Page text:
Tag Archives: street art

Imagine Just Casually Strolling Down The Street When All Of A Sudden… WATCH OUT! Wait, What?

British chalk and street artist Julian Beever (not to be confused with teen heartthrob Justin Bieber) is known all over the world for his stunning pavement drawings, and especially his 3D illusions, which are drawn in a special distortion to create an impression of 3D when seen from one particular viewpoint. His works are so amazing that people call him the Pavement Picasso, and when you see these incredible works of art below you’ll agree.

What immense imagination he has, some of these don’t even look real, like they are from some other magical realm. Source: Julian Beever and imgur Share these incredible pictures of Julian’s street art with your friends below.

30 Jaw-Dropping Pieces Of Bristol Street Art

There’s more to us than Banksy.

1. The Masonic, North Street, Bedminster

© Paul Green 2015 / Via paulgreenphotography.com

Artist: Dan Kitchener. Visit his Facebook page here.

A vibrant and multi-coloured mural across the side of one of North Street’s pubs.

2. Hamilton House, Stokes Croft

© Paul Green 2015 / Via paulgreenphotography.com

Artist: Cosmo Sarson. Visit his Facebook page here.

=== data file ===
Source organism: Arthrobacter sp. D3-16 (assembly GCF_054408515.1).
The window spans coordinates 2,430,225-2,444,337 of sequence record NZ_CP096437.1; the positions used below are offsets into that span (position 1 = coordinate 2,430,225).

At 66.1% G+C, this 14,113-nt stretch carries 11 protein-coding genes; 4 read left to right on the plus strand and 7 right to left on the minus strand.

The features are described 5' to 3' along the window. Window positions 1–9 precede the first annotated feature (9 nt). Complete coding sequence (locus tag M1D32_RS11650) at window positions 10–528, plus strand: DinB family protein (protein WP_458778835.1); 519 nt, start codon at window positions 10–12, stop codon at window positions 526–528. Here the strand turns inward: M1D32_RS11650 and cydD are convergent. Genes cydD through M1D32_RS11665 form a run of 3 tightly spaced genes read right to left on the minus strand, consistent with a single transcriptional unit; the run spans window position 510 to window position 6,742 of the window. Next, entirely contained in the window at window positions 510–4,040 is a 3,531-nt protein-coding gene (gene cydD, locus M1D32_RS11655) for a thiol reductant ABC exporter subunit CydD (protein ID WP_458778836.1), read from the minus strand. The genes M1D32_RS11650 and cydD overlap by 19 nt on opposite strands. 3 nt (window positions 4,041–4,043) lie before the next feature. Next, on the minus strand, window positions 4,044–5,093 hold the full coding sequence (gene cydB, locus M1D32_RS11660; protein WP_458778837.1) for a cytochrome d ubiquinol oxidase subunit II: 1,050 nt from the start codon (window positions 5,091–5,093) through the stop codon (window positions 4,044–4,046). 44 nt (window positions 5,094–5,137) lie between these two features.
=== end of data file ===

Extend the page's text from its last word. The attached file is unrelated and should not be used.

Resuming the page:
An enormous breakdancing Jesus on the side of one of Bristol’s arts and music hubs.

3. Red Point Climbing Centre, Winterstoke Road

© Paul Green 2015 / Via paulgreenphotography.com

Artist: DALeast.
Artist: Masai.

A multi-artist work on the sides of this old cinema.

4. Gloucester Road

© Paul Green 2015 / Via paulgreenphotography.com

Artist: Burning Candy Crew. See more of the collective’s work here.

Signature colour-work from this east London collective in Bristol.

5. North Street, Southville, from Upfest 2013

© Paul Green 2015 / Via paulgreenphotography.com

Artist: Inkie.
Artist: Tom Lane.
Artist: Ged Palmer.

A piece in a maritime-tobacco-tin style: Bristolian perfection covering an entire wall.

6. Nelson Street, Bristol City Centre

© Paul Green 2015 / Via paulgreenphotography.com

Artist: Pixel Pancho. Visit his Facebook page here.

Industrial and robotic craziness from a Turin-based street artist.

7. West Street, Bedminster

© Paul Green 2015 / Via paulgreenphotography.com

Artist: Andy Council. Visit his Flickr page here.

A stunning galloping horse made up of south Bristol’s most iconic buildings.

8. The Farm, St Werburghs

© Paul Green 2015 / Via paulgreenphotography.com

Artist: Xenz. Visit his Twitter page here.

Bucolic brilliance in the glorious beer garden of this pub.

9. M32, Bristol

© Paul Green 2015 / Via paulgreenphotography.com

Artist: Zase. Visit his Twitter page here.

The Zase vs Dekor Turtle race is in a residential area, visible from the M32 near Ikea.

10. Souk Kitchen, Raleigh Road, Southville

© Paul Green 2015 / Via paulgreenphotography.com

Artist: Andrew Burns Colwill.

The mysterious Bristol crocodile and friend get an outing against a deliciously delicate backdrop.

11. Red Point Climbing Centre, Winterstoke Road

© Paul Green 2015 / Via paulgreenphotography.com

Artist: Jody Thomas. Visit his Twitter page here.